So it was, you might often find him alone in Sam’s, folk reluctant to approach him; at best they might be on nodding terms. Ian Sandiford, a young artist, was one of those. Looking back in 2011, he recalled being invited into the inner circle, the Sherry Bar, where Lowry often sat drawing. “Money came to him very late in life, and you’d never have known it from his manner or his dress. I only ever saw him in his trilby hat and his gabardine raincoat – always with a very ordinary, slightly rumpled, collar and tie. They were the clothes of the Fifties. It was a decade he never really left – much like his work stayed rooted in an even older era.”
Lowry wasn’t universally popular with the waitresses, for he didn’t tip. Instead he would sketch their image on a napkin and leave that. In return, they would heedlessly scrunch them up. On the walls you’ll find plaques in homage to these long-serving ladies. Less obvious than the talking point Lowry at the bar, they still bear witness to a bygone era, too.
Always immaculately dressed and knowing every client’s name and culinary preference, the likes of Flo, Edna, Margaret and Barbara defined service and were duly rewarded with generous tips. On the back of them, a waitress could afford two or three weeks continental cruise holidays. In the Sixties!
George Bergier first visited Sam’s in 1968 when he was working as a new boy at the Midland Hotel: “My customers took me there. It was like a private club. If you stood in the wrong place or sat on the wrong stool they’d move you. I couldn’t believe the number of bowler hats or the amount of port and brandy being drunk.”
Sam’s then was one of four clublike haunts for the business and law fraternity. The others were the Reform Club, St James’s Club and the Raquets Club. Unlike them, Sam’s was only open during the day, closing at 6pm when the clientele deserted the city for the suburbs and their wives. Unless, of course, they were lured to one of the other establishments for further refreshment.
Foodwise, Sam’s was a different sort of set-up. There was a bar selling fish and chips. Salt beef sandwiches were a speciality. Steaks were a big thing, too. Willoughbys Wine Merchants, part of Lees Brewery, supplied the reds to accompany. If they ran out, it was a short schlepp over to their Tib Lane cellars to replenish stocks. There’s still a portrait of Mr Willoughby in the corner of Sam’s dining room – the Chop Houses like to pay their dues.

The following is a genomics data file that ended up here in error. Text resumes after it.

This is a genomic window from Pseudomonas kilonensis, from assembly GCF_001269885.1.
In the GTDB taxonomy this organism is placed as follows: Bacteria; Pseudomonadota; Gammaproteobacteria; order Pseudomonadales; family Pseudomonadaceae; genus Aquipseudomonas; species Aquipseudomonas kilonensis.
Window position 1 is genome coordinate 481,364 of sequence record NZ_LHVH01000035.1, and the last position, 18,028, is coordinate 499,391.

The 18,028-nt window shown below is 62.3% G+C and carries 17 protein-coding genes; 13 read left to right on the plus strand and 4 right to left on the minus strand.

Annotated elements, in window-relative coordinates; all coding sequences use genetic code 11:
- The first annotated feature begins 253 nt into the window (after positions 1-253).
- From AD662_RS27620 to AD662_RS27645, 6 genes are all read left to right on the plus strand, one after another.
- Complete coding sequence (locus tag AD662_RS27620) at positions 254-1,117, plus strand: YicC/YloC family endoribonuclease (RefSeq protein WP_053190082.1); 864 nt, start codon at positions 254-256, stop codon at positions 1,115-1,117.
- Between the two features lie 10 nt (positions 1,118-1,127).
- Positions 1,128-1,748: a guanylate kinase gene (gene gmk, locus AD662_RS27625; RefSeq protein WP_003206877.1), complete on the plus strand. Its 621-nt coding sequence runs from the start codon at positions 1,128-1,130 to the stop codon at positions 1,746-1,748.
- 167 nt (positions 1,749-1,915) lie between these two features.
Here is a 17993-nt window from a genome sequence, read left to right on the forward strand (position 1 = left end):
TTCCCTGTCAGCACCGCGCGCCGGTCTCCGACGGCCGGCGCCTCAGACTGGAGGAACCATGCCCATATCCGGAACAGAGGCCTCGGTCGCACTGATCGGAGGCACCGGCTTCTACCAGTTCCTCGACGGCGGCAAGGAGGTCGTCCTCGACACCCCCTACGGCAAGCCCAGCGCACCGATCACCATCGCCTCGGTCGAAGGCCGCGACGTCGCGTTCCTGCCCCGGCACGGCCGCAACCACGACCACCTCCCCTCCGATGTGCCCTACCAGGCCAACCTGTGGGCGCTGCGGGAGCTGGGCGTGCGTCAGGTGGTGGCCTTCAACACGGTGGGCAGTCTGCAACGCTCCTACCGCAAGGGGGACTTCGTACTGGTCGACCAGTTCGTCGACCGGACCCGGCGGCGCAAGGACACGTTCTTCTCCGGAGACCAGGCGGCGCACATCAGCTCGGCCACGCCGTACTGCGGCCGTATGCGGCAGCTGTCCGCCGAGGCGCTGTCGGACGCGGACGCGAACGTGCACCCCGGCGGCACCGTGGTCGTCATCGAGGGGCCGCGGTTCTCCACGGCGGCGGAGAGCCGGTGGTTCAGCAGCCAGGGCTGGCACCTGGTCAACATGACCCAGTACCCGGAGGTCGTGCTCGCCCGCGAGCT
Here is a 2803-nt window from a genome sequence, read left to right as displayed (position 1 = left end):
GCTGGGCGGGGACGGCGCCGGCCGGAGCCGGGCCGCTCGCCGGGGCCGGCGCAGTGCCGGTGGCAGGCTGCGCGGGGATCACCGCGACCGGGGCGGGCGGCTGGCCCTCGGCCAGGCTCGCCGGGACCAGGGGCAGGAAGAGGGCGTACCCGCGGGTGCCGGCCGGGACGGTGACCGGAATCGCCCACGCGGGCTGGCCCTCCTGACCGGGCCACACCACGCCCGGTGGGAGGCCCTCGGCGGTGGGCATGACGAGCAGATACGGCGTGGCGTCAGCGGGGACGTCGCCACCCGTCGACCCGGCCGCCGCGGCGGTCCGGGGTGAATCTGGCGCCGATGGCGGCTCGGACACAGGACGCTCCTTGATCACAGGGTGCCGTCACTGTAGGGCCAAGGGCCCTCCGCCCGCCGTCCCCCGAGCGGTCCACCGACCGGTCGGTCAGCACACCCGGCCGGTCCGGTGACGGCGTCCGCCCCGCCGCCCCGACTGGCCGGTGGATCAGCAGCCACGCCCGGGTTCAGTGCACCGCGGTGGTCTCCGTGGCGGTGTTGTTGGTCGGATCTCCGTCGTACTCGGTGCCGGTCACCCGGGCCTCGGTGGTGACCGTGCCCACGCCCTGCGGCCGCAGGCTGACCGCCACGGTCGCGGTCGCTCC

This clannish regime was all down to one AH “Bert” Knowles. Like current Chop House owner Roger Ward, Bert came from an advertising background. The media elite of the day met at Sam’s for the First Friday Club, proof even in those days that brand and image counted. And what a brand he created when he revitalised the place after the Second World War
Sam’s already had a distinguished track record. It was established in 1872 in a basement on Market Street by Samuel Studd, brother of Thomas, who founded Mr Thomas’s at the same time. Thomas ran both in the late 19th century when Samuel returned to London.
Bert switched it in early 1950s to the the current premises at Back Pool Fold off Chapel Walks. The Lowry link goes back to before the Great War, when both men were at art school together. Bert Knowles died in 1988 and Sam’s changed hands until it finally closed in 1996. It lay dormant for five years until Roger Ward, energised by his stewardship of Tom’s, took on its equally striking sibling.
It is in a basement that feels like a cosy lair, mix and match chairs and settles for the front room you come upon at the bottom of the stairs. Passing the bar, don’t forget to nod a greeting to “Mr Lowry” (that was how he was always greeted), then up a small flight to the casual tabled area at the back. You notice the classic Sefton Samuels photographs of the artist dotting the walls and the absence of music or a telly, setting it all aside from all the other pubs and bars around. Thanks to this you can’t help eavesdropping on animated conversation all around. It’s a democratic kind of place these days.
Turn left past the bookings “pulpit” and you enter the inner sanctum that is the dining room. All booths and tiles and screens and cosy nooks and in the far corner, George Bergier’s legendary wine bin-ends blackboard. Pure cellar seduction. With your Chop House Steak And Kidney Pudding, Chunky Chips, Mushy Peas and Jug of Gravy might we suggest a Rioja Gran Reserva… and if you make it to Mr Lowry’s Rice Pudding and Mixed Berry Jam, maybe a glass of Sam’s most excellent Port.
In 1916, LS Lowry had missed his train from Pendlebury, the Salford suburb where he lived, into Manchester:
“It would be about four o’clock and perhaps there was some peculiar condition of the atmosphere or something. But as I got to the top of the steps I saw the Acme Mill; a great square red block with the cottages running in rows right up to it – and suddenly I knew what I had to paint.”